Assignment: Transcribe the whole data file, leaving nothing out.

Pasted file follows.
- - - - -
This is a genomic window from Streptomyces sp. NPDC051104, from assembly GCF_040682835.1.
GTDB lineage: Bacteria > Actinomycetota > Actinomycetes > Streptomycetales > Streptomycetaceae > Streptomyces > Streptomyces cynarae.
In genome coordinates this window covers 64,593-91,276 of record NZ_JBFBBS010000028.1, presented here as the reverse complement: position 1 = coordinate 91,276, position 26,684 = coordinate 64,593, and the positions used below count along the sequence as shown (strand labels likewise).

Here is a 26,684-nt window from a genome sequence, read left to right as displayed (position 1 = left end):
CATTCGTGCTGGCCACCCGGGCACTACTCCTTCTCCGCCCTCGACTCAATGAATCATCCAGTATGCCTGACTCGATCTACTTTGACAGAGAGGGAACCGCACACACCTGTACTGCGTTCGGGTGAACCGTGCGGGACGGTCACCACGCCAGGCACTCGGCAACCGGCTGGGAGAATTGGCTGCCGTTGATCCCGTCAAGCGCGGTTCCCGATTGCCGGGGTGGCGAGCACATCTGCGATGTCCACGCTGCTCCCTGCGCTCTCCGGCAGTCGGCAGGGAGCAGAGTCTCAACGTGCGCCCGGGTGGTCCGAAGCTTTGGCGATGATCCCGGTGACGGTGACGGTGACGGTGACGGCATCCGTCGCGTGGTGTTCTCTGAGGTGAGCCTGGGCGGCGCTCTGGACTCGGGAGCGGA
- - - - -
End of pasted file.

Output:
This is a genomic window from Streptomyces sp. NPDC051104, from assembly GCF_040682835.1.
GTDB lineage: Bacteria > Actinomycetota > Actinomycetes > Streptomycetales > Streptomycetaceae > Streptomyces > Streptomyces cynarae.
In genome coordinates this window covers 64,593-91,276 of record NZ_JBFBBS010000028.1, presented here as the reverse complement: position 1 = coordinate 91,276, position 26,684 = coordinate 64,593, and the positions used below count along the sequence as shown (strand labels likewise).

Here is a 26,684-nt window from a genome sequence, read left to right as displayed (position 1 = left end):
CATTCGTGCTGGCCACCCGGGCACTACTCCTTCTCCGCCCTCGACTCAATGAATCATCCAGTATGCCTGACTCGATCTACTTTGACAGAGAGGGAACCGCACACACCTGTACTGCGTTCGGGTGAACCGTGCGGGACGGTCACCACGCCAGGCACTCGGCAACCGGCTGGGAGAATTGGCTGCCGTTGATCCCGTCAAGCGCGGTTCCCGATTGCCGGGGTGGCGAGCACATCTGCGATGTCCACGCTGCTCCCTGCGCTCTCCGGCAGTCGGCAGGGAGCAGAGTCTCAACGTGCGCCCGGGTGGTCCGAAGCTTTGGCGATGATCCCGGTGACGGTGACGGTGACGGTGACGGCATCCGTCGCGTGGTGTTCTCTGAGGTGAGCCTGGGCGGCGCTCTGGACTCGGGAGCGGA